Yesterday, we saw our first ads via @smashingmag‘s Twitter feed. There was some outrage about it. People stating they were no longer following them because of it, which I find ridiculous. Smashing Magazine has provided valuable content, tutorials, and information at no charge to its readers. Smashing Magazine needs some way to pay the bills. There may be better ways than advertisements on its site and Twitter feed, but the amount of ads and their placement is by no means unreasonable. I didn’t see any of the protesters state that they would gladly pay money for their content for it to be ad free. Smashing Mag quickly posted a poll following the backlash. Initially, it weighed heavily on “No way, I’ll unfollow right away!”, but the pool seems to have leveled out with the majority of people understanding that “Yes, you need to pay bills eventually.” You can view the poll, and let your voice be heard too.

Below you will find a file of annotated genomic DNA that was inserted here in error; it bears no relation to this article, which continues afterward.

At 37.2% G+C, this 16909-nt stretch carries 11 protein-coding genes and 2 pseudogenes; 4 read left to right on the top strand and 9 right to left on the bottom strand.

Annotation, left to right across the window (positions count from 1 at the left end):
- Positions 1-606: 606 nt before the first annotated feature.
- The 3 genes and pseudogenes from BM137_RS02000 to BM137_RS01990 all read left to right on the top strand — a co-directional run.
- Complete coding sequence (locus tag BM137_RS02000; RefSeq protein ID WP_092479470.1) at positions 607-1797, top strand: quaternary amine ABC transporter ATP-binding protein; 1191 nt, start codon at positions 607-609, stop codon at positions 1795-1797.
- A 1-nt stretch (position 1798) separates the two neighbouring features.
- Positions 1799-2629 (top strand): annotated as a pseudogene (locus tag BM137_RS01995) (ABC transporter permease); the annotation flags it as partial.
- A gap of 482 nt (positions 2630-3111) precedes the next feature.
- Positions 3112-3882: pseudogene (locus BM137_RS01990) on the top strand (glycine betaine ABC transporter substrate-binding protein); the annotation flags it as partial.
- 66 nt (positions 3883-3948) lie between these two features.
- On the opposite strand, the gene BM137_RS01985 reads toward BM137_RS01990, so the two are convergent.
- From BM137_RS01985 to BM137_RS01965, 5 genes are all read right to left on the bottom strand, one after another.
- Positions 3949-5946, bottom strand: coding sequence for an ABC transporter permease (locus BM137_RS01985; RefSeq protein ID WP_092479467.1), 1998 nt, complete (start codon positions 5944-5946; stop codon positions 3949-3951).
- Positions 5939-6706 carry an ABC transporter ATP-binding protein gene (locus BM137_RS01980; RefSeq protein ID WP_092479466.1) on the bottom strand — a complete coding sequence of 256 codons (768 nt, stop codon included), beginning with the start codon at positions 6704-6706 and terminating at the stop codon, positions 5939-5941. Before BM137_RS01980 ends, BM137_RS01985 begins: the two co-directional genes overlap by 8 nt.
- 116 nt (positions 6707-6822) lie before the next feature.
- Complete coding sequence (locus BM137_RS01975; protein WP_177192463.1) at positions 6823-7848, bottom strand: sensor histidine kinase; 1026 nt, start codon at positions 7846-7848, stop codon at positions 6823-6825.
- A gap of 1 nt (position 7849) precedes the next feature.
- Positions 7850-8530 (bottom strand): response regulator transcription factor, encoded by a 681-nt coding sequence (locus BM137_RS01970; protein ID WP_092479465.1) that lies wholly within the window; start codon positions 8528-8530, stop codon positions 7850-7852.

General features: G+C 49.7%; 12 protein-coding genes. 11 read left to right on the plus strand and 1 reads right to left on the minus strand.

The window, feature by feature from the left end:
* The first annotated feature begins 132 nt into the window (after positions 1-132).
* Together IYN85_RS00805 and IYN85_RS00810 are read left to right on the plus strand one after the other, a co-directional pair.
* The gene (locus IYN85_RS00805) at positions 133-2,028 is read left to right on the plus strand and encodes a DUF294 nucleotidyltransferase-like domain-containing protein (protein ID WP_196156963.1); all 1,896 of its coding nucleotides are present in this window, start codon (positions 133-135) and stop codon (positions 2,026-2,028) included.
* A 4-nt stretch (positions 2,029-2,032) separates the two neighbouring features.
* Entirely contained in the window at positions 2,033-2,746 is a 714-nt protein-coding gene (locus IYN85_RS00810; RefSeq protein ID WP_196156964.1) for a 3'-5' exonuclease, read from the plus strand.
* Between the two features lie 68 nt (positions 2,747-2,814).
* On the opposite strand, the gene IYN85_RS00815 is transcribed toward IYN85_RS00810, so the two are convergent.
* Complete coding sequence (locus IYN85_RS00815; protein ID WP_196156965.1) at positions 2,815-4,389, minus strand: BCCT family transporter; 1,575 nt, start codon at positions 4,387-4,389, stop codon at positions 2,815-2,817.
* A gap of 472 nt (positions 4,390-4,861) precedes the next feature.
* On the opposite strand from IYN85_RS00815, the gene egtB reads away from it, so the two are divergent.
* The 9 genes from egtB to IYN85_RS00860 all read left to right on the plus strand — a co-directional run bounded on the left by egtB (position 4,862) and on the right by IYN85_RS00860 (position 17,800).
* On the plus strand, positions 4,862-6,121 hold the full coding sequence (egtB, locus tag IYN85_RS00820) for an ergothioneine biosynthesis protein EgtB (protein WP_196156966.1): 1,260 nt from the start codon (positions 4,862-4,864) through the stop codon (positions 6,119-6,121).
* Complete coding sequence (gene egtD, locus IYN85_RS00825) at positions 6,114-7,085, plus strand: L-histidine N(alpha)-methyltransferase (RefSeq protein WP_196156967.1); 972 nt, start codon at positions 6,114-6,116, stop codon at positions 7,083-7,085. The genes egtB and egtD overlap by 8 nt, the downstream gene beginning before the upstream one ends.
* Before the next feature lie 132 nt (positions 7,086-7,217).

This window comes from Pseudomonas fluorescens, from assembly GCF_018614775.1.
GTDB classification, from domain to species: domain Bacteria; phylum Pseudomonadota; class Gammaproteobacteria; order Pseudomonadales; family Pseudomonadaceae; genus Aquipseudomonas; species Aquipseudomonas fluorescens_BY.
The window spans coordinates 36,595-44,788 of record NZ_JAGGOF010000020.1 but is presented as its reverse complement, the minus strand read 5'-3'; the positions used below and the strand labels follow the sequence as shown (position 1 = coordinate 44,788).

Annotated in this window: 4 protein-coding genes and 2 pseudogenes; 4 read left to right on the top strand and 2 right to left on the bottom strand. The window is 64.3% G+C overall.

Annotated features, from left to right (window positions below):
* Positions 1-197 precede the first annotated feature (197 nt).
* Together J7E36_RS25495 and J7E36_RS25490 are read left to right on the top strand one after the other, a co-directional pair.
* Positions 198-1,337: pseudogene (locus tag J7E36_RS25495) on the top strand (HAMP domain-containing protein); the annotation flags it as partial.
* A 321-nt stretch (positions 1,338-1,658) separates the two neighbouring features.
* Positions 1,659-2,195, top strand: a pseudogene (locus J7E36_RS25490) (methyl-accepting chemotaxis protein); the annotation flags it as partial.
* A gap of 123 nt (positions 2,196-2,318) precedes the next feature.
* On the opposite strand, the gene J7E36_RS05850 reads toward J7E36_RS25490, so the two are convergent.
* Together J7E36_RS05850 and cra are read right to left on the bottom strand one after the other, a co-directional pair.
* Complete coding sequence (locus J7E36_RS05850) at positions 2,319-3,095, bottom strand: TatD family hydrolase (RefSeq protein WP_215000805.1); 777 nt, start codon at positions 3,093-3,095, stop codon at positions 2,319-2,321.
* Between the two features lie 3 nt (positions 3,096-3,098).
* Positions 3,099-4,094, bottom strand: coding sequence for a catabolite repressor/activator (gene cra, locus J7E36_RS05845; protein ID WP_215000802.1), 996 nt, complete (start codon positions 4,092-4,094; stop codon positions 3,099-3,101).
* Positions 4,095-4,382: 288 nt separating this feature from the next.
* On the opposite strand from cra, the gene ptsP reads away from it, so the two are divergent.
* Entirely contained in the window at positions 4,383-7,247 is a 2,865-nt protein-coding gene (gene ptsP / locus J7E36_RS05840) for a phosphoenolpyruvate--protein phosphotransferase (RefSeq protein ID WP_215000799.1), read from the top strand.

The tweet in question can be found here. As you can see, @smashingmag clearly states that this is an ad. They could have easily pushed this service as something they value without stating that it was a paid advertisement. I like the fact that they are up front about it. Think about how many tweets promote products and services, and now think about how many of them could have been paid for without your knowledge. Think about how many people you follow, and how many tweets come through your stream everyday. I currently follow a modest 59 people, and receive about 200 tweets per day. I don’t have time to read every single one of them. Most of any twitter ads will get overlooked as many other tweets do. Twitter ads are not ideal, but depending on their frequency, they are a tolerable way for content providers to make money.